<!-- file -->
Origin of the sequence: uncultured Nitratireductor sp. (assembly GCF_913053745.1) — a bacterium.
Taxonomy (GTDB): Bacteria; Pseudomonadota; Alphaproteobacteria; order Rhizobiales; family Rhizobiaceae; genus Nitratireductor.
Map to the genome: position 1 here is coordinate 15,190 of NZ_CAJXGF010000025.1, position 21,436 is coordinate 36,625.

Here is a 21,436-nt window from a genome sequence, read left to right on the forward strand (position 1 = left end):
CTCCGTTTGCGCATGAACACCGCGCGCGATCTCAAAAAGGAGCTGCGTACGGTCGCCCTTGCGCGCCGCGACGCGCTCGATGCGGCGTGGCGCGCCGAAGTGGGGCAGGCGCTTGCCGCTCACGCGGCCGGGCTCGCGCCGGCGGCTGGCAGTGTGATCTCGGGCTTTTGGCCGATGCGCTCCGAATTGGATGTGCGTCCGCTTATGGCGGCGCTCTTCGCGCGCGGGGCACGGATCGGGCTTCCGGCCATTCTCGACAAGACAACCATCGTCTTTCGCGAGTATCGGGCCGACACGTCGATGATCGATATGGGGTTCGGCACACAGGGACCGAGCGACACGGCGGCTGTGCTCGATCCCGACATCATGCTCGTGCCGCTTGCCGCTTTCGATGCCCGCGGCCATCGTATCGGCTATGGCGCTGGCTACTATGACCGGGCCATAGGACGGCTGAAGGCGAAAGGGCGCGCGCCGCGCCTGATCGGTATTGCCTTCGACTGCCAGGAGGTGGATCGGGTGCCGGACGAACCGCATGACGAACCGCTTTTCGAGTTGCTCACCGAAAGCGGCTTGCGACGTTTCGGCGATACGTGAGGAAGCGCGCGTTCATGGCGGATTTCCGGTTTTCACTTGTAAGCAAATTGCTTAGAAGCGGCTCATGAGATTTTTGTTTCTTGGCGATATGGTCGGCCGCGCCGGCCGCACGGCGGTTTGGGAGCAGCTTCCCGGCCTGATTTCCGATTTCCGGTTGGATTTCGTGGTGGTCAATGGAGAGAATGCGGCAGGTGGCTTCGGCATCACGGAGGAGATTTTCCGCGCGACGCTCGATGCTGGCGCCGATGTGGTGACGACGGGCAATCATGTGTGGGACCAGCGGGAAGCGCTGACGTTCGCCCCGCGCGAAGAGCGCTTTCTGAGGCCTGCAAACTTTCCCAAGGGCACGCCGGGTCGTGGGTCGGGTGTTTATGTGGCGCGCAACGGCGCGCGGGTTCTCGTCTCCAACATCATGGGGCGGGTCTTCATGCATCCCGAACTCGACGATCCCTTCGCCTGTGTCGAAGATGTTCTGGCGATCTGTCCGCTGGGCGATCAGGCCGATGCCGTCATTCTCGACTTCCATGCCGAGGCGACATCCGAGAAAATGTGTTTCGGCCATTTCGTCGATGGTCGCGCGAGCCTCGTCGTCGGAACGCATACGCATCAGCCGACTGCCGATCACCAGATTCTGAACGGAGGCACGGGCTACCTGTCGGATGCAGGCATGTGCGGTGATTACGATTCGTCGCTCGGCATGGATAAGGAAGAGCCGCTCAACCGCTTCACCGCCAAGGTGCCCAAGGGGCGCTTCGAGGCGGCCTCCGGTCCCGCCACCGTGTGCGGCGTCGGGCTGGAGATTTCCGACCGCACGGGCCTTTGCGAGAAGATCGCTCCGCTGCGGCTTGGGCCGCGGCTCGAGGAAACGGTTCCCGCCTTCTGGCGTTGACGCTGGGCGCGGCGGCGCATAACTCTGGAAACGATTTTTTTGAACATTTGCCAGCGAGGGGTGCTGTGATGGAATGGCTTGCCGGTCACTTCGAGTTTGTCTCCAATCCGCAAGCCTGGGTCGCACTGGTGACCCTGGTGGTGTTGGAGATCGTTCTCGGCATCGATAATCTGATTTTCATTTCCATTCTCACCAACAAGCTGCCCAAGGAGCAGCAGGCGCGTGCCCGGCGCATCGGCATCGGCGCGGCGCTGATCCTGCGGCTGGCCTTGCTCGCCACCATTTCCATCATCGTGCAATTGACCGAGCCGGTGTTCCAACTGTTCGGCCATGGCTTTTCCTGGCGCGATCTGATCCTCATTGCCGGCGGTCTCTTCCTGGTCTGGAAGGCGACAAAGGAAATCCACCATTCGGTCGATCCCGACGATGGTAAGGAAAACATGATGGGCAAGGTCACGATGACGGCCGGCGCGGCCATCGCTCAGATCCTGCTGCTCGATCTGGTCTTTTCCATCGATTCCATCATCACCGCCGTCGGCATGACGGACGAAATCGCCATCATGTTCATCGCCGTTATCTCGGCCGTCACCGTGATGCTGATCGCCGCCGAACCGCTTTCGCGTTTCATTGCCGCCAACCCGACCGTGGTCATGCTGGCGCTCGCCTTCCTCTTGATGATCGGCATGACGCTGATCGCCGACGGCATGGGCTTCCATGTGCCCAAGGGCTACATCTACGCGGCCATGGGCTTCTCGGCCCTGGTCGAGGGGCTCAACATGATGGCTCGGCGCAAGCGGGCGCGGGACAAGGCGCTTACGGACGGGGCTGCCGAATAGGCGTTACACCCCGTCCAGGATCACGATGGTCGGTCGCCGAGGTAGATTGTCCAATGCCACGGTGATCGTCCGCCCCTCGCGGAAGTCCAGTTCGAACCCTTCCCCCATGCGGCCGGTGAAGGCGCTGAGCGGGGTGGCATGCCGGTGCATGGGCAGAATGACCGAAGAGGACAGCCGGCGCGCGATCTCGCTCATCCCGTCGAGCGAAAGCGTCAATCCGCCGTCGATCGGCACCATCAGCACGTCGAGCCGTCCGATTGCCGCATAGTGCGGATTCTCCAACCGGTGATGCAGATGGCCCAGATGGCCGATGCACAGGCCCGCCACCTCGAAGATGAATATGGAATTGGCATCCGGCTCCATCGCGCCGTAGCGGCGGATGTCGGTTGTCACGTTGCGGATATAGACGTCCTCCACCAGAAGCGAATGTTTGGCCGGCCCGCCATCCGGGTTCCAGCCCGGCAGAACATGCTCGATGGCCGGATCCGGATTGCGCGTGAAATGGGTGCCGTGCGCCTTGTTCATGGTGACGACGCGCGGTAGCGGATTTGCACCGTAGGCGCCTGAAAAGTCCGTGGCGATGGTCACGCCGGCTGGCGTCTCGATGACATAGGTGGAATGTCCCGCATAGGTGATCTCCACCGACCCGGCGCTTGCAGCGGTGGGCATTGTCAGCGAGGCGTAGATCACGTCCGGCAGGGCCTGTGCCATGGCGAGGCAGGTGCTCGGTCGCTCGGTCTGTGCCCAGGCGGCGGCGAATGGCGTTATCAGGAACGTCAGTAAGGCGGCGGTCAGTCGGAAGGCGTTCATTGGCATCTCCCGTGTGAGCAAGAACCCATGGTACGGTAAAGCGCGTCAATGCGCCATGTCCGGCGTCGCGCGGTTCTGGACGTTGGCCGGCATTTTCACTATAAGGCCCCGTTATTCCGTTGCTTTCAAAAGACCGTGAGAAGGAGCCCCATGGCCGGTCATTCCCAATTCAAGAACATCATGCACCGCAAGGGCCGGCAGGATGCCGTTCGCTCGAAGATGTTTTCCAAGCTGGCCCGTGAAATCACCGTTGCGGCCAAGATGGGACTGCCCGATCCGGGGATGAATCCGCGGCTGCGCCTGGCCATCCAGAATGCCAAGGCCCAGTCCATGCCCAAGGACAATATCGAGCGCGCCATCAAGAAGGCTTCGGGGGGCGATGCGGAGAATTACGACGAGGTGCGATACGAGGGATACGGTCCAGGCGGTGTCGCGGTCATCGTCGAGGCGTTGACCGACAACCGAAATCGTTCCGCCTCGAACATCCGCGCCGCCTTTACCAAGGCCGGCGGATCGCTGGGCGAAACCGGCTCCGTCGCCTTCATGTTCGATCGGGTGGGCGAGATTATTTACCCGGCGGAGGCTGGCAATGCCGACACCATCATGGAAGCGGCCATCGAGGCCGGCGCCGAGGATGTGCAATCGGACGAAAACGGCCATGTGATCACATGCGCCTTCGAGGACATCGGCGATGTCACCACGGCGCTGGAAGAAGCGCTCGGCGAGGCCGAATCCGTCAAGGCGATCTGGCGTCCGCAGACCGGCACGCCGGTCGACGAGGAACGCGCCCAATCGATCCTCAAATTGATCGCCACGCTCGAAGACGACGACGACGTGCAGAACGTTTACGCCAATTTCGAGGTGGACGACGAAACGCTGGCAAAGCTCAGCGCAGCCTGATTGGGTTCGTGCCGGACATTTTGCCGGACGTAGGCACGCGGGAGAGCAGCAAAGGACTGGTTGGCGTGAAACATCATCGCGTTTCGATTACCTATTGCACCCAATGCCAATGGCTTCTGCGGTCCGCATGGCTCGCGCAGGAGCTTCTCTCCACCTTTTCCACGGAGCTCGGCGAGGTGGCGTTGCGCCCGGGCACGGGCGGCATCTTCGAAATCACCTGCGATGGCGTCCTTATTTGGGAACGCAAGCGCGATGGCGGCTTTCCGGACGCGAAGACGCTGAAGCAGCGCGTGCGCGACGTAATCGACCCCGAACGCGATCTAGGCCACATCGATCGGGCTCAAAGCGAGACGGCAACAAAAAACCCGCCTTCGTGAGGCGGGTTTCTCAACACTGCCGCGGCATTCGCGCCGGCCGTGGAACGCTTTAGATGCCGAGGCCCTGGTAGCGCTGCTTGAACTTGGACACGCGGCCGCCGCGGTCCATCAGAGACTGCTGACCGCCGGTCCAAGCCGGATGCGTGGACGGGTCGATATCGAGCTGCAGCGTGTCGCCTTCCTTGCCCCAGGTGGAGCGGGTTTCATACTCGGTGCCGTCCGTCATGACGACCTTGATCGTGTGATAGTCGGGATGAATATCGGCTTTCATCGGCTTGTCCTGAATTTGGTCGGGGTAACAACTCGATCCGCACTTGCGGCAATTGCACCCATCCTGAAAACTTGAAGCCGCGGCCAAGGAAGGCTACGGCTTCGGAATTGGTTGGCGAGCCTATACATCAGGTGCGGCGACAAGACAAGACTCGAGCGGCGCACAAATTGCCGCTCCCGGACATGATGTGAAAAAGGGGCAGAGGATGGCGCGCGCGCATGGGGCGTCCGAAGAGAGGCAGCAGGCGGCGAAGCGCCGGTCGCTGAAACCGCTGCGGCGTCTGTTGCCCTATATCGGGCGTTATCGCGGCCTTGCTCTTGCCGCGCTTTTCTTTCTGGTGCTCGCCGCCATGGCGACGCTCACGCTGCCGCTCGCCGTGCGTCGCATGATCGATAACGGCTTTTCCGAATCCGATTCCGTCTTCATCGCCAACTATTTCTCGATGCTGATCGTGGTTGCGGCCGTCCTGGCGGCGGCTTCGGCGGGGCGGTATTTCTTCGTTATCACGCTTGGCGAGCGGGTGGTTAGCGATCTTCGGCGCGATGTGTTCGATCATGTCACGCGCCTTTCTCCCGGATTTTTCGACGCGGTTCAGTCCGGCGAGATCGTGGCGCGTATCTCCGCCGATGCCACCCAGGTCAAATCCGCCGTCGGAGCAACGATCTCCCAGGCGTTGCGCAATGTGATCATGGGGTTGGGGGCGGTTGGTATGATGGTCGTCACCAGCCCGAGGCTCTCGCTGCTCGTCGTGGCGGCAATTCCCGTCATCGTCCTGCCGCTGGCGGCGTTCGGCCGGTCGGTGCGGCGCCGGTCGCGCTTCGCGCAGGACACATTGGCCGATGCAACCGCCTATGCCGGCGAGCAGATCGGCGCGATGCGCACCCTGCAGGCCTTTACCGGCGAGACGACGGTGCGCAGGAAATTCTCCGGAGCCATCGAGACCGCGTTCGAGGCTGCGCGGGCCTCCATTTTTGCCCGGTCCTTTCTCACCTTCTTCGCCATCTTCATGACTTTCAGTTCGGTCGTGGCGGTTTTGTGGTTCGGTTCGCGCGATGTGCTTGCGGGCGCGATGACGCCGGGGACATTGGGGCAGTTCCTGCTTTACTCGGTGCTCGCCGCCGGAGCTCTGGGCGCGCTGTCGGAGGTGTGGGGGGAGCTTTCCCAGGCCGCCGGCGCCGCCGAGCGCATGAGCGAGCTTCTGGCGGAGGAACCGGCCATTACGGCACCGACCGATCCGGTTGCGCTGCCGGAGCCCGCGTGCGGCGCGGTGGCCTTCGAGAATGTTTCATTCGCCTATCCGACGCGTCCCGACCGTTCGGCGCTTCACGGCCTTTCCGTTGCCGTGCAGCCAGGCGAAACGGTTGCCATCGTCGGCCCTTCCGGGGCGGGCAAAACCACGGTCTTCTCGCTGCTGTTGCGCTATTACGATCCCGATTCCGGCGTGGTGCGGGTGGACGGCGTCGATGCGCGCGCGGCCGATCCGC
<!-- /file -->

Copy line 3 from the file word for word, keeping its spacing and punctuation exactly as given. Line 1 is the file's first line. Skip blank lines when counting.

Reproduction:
Map to the genome: position 1 here is coordinate 15,190 of NZ_CAJXGF010000025.1, position 21,436 is coordinate 36,625.